Innovation has been a major part of what separates Royal Caribbean from other cruise lines, and that tradition continues with the cruise line's latest public filing.
The entertainment onboard a Royal Caribbean ship has always been a focal point for trying to push the envelope, and a new patent application points to something cruise ship passengers are likely to see onboard soon.
The United States Patent and Trademark Office reports a filing by Royal Caribbean for something called a "Water-based Pyrotechnic Illusion".
Among the four patent authors is Royal Caribbean's Senior Vice President of Entertainment for Royal Caribbean International, Nick Weir. It is also credited to Daniel Comins, Zachary Cook, and Steven Michelman.
What exactly is this thing that Royal Caribbean patented?
Based on the patent application, it sounds like something meant to look like fireworks, but utilizing high speed water and lights to create the effect.
Systems and methods for firework water illusions are disclosed. In one aspect, a device for creating an illusion of rotary pyrotechnics includes at least one nozzle configured to rotate about an axis of the device and spray water in a radial direction while rotating. The device can also include a water supply configured to provide the water to the at least one nozzle and a lighting system configured to illuminate the water sprayed from the at least one nozzle to create an illusion of rotary pyrotechnics.
Basically, making something that looks like fireworks without actually using fireworks.
Specifically, they aimed to recreate a Catherine wheel, which is a pinwheel type of firework that when ignited, the energy of the fireworks not only create sparks and flame, but cause the wheel to quickly rotate, making the display much more spectacular.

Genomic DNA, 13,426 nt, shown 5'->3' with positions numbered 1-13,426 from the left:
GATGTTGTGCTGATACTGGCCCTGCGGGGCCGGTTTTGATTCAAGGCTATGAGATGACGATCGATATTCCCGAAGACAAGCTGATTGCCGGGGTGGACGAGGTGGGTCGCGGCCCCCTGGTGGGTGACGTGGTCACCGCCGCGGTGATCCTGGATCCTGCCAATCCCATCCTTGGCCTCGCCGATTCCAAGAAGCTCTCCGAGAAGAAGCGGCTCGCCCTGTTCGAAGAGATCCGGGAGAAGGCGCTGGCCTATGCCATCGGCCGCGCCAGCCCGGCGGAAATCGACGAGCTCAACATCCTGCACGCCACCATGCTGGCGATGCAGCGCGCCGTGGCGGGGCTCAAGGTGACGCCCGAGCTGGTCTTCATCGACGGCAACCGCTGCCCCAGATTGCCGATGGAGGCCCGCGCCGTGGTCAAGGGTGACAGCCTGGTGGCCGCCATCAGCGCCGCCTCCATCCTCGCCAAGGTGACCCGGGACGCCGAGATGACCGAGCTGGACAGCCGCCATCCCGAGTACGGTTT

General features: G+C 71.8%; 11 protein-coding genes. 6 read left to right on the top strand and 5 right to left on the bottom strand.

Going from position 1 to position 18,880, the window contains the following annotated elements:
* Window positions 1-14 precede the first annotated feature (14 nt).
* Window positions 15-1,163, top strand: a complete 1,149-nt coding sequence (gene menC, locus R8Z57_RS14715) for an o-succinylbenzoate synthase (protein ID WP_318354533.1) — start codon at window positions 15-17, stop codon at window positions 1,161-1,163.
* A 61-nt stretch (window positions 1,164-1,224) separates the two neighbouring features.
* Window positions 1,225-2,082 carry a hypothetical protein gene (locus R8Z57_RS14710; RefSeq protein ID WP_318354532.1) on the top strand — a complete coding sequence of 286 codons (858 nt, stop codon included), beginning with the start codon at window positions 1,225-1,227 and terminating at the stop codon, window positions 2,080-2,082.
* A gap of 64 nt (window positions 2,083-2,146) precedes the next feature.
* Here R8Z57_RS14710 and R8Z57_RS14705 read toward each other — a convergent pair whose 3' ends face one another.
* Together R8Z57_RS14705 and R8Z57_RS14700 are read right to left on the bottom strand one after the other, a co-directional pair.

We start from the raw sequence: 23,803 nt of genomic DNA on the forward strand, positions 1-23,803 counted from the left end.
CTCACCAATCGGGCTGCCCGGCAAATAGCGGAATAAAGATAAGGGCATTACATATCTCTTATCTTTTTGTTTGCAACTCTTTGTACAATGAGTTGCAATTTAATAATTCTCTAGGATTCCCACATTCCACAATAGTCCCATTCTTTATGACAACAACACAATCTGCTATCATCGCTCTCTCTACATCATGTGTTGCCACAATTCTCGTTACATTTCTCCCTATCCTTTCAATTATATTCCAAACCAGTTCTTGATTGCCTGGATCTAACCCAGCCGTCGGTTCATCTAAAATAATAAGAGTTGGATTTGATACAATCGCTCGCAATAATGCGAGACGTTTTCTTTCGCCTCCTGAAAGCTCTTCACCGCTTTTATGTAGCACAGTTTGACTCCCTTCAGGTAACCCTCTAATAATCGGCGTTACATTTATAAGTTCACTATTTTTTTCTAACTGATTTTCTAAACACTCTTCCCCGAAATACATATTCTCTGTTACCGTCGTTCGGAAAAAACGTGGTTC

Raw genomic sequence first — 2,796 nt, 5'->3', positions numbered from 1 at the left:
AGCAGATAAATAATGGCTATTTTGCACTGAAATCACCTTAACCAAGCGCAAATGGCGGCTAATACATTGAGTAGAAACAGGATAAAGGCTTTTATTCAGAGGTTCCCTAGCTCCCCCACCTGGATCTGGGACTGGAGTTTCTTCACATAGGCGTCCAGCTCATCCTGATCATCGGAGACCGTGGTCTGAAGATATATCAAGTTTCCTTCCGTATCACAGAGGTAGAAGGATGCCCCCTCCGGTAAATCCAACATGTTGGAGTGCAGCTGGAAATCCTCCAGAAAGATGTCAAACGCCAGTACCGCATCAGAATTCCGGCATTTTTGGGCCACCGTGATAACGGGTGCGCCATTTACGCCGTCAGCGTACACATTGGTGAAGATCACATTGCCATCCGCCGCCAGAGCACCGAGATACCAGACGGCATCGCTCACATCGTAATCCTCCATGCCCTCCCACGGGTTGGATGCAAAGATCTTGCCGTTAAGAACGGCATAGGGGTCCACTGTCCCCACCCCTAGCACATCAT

Example of a typical Catherine wheel
Fire is a major concern for cruise ships, and its use onboard is usually prohibited, so creating the illusion of fire would be an important asset.
The use of fireworks in such performances, particularly in the cruise ship environment, may be relatively dangerous and/or prohibited. Thus, there is a demand for the recreation of fireworks using an illusion to recreate at least some of the effects of fireworks without the drawbacks, such as the fire hazard associated with traditional fireworks.
A few different configurations are possible with this patent, and the use of a mister or multiple water nozzles can provide different effects when the light shines on the water droplets moving at a high speed.
They even outlined using a fog machine to further enhance the look.
Whenever water is mentioned in the context of entertainment, Royal Caribbean's signature AquaTheater space usually comes to mind as the likely setting for it.
In fact, the patent talks about the patent being utilized in the AquaTheater without actually naming the venue.
Aquatic shows, which are traditionally performed in a permanent theater, are being adapted for performance on cruise ships due to their continued popularity.
The patent says that a water-based illusion has an advantage since aquatic shows already have the necessary hardware support in place, as well as being more engaging to an audience compared to a simple visual projection of the image of fireworks onto a screen.
Interestingly enough, the patent also mentions this water-based pyrotechnic illusion could even be used by Las Vegas.
Yet another environment in which such a water based firework illusion may be so-called "pool parties" which are popular in entertainment centers such as Las Vegas. These parties may include live music, DJs, numerous swimming pools, etc. In this setting, the use of fireworks may also be a fire hazard, and thus, the use of a water-based firework illusion may be desirable.
Whether Royal Caribbean uses this technology on its next Oasis Class cruise ship, which is currently under construction, or on existing ships in the fleet remains to be seen.